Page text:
William Hugh Knight
William Hugh Knight was, according to an American news report published in 1922 and sourced to the London Times, an explorer and member of the "British Royal Societies Club" (referring perhaps to the Royal Society) who claimed to have sighted a Yeti during an expedition to Tibet, an encounter that was claimed to have taken place shortly before the "last Tibetan war" (presumably referring to either the Younghusband Mission of 1903, an invasionary action by British Indian forces against the Ganden Phodrang regime, or the Qing Expedition of 1910, a similar invasion initiated by the Chinese ruling dynasty).
In the report, Knight said of the encounter: "Speaking to the best of my recollection, he was a little under six feet high, almost stark naked in that bitter cold — it was the month of November. He was a kind of pale yellow all over, about the color of a Chinaman, a shock of matted hair on his head, little hair on his face, highly splayed feet, and large formidable hands. His muscular development in the arms, thighs, legs, back and chest was terrific. He had in his hand what seemed to be some form of primitive bow. He did not see me, but stood there, and I watched him for some five or six minutes. He was watching some man or beast far down the hillside. At the end of some five minutes he started off at a run down the hill, and I was impressed with the tremendous speed at which he traveled."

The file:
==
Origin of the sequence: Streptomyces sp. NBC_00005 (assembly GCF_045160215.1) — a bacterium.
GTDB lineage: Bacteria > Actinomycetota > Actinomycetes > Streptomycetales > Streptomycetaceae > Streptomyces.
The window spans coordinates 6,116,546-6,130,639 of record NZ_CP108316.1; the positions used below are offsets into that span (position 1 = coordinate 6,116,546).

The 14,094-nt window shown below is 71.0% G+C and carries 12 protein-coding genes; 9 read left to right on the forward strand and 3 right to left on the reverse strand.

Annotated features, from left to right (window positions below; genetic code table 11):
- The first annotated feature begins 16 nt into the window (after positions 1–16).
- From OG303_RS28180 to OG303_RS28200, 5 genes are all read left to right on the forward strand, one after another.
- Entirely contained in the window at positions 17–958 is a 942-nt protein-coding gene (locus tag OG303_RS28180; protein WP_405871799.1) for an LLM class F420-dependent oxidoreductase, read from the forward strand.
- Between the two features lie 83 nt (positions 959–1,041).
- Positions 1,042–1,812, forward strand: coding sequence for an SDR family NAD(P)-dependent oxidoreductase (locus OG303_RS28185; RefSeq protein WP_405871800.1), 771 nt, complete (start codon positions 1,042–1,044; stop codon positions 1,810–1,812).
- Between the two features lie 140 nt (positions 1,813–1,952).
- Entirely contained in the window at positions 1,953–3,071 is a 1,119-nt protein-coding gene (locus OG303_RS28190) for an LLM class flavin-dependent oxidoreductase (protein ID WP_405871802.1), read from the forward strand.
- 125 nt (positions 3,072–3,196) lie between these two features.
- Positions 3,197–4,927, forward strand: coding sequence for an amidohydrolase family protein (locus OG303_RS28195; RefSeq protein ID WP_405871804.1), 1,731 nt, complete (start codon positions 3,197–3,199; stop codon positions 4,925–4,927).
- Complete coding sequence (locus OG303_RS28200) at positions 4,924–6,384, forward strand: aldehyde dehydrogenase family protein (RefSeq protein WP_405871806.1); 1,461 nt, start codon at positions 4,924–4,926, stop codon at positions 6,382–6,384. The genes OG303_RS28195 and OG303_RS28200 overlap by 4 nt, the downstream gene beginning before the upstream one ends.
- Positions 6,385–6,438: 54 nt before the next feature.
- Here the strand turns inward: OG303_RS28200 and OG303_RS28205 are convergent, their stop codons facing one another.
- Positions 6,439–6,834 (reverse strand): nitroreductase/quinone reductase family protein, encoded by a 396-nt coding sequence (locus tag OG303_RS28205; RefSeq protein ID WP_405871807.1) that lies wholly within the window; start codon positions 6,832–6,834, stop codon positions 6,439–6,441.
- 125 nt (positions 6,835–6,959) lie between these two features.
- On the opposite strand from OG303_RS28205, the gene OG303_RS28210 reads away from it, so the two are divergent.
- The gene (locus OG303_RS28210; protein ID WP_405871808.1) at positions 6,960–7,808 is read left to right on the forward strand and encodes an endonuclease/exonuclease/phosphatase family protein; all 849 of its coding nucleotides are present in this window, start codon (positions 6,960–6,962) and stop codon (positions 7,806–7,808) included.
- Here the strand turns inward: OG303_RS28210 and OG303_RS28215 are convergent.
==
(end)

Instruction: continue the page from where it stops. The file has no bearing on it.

However, there seems to be no evidence that a William Hugh Knight existed outside of the news article.
- Haslam, Garth, William Hugh Knight's Yeti Sighting, anomalyinfo.com, http://anomalyinfo.com/Stories/pre-1922-william-hugh-knights-yeti-sighting